Buying certain items in bulk will stretch your food dollars even more. One way of buying in bulk is to simply stock up when you know a store is having an amazing sale. For instance, one time (about 6 years ago already), one local grocery store had real butter on sale for 50 cents a pound! Of course that’s a really good price; I bought 40 pounds and stored the excess in my freezer (and the clerk looked at me like I was nuts for buying 40 packages of butter!).

Another way to buy in bulk is to purchase large boxes, containers or sacks of items such as grains, beans, oil, nuts, and so on. There are a lot of choices for buying bulk food in such a way … warehouse stores like Costco and Sam’s offer plenty of food items in bulk. Even normal grocery stores have a few things in large packages (beans, rice and flour for example). Believe it or not, the expensive health food stores often sell organic bulk foods cheaper than conventional packaged foods at regular stores. Spices and herbs for tea or other home remedies, for instance, are much fresher and cheaper when purchased in bulk at a health food store. Plus, you choose how much you need (who needs a whole bottle of cardamom when all you will use is a pinch once in a while?!). A farmer’s market is another place where you can buy things in bulk; mainly, fresh produce. If you go towards the end of the day, you may even get a good discount. Some will probably wonder what would be the point of buying a lot of fresh produce at one time … bulk cooking! For example, if you get a good deal on fresh tomatoes, onions and green peppers (better yet, if your garden produces abundantly these items), why not make up a huge pot of spaghetti sauce or chili and freeze it in single family meal sized portions? This saves time, energy and money. The last option for bulk buying is a food club – Azure Standard is whom we order from (you have to be a member to get the member prices, however there are no 'membership fees'). We order once a month and the truck comes to someone’s house that has volunteered to be a drop point. There are a few drop points in Omaha and surrounding areas. There’s one more food buying club for our area but I forgot the name – it used to be Blooming Prairie but they changed it a while ago … no matter anyway because they were more expensive than Azure. I buy spices, grains, beans, and other items from Azure and save a lot of money. Azure is based in Oregon, but they deliver all the way to the Midwest. For those who live further east, ask around for food buying clubs in your area.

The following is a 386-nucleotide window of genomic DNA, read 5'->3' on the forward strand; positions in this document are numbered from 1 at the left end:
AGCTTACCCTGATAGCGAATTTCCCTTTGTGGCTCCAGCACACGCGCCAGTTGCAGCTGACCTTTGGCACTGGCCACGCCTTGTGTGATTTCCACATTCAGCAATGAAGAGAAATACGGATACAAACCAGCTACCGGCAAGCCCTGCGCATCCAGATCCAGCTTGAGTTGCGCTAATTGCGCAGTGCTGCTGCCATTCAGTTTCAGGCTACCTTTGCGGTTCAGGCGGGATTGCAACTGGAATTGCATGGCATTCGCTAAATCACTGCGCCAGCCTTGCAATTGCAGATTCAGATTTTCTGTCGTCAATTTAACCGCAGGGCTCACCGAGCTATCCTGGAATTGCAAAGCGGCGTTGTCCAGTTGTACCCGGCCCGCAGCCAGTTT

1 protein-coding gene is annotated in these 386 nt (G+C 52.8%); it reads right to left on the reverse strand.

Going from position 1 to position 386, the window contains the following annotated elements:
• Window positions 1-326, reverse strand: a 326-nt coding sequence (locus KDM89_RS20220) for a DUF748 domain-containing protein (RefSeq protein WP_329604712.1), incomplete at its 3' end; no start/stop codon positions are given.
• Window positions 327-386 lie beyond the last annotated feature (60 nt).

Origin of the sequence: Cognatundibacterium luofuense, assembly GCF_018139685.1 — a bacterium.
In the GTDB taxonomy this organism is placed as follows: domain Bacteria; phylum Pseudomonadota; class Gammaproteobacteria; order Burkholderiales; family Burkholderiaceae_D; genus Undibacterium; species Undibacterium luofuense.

Besides saving money, buying in bulk also offers a store of food for times of need. What would you do if your husband got laid off (or fired!) from his job and no money came in for several months while he looked for another job? There are plenty of other scenarios, but whatever the case, a full pantry offers choice in the midst of hard times. There are so many ways to use that 200 pounds of wheat in the basement … more obvious ways such as bread, crackers and tortillas; to less obvious ways like sprouts, grain pilaf, and hot cereal.

In the next blog post, I will demonstrate how to make sprouts. If you have any ideas or suggestions for future posts, feel free to email me or leave a comment by clicking the ‘comments’ button below.

In Christ,